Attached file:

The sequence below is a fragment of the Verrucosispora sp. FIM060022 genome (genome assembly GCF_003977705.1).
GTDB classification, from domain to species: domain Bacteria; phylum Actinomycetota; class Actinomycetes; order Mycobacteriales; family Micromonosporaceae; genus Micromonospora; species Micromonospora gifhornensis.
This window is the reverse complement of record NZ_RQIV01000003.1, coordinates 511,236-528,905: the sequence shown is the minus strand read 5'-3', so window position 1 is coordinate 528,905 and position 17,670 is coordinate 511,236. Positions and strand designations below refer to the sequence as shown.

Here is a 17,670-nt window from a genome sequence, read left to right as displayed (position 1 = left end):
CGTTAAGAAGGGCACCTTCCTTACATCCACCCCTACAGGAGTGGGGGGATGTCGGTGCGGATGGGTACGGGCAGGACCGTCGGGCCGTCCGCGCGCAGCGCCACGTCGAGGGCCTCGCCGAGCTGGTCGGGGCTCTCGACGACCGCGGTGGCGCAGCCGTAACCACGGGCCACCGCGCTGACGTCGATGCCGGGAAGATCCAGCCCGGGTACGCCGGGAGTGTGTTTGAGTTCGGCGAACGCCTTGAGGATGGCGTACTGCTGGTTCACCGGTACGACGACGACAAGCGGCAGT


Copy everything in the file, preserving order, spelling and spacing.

The sequence below is a fragment of the Verrucosispora sp. FIM060022 genome (genome assembly GCF_003977705.1).
GTDB classification, from domain to species: domain Bacteria; phylum Actinomycetota; class Actinomycetes; order Mycobacteriales; family Micromonosporaceae; genus Micromonospora; species Micromonospora gifhornensis.
This window is the reverse complement of record NZ_RQIV01000003.1, coordinates 511,236-528,905: the sequence shown is the minus strand read 5'-3', so window position 1 is coordinate 528,905 and position 17,670 is coordinate 511,236. Positions and strand designations below refer to the sequence as shown.

Here is a 17,670-nt window from a genome sequence, read left to right as displayed (position 1 = left end):
CGTTAAGAAGGGCACCTTCCTTACATCCACCCCTACAGGAGTGGGGGGATGTCGGTGCGGATGGGTACGGGCAGGACCGTCGGGCCGTCCGCGCGCAGCGCCACGTCGAGGGCCTCGCCGAGCTGGTCGGGGCTCTCGACGACCGCGGTGGCGCAGCCGTAACCACGGGCCACCGCGCTGACGTCGATGCCGGGAAGATCCAGCCCGGGTACGCCGGGAGTGTGTTTGAGTTCGGCGAACGCCTTGAGGATGGCGTACTGCTGGTTCACCGGTACGACGACGACAAGCGGCAGT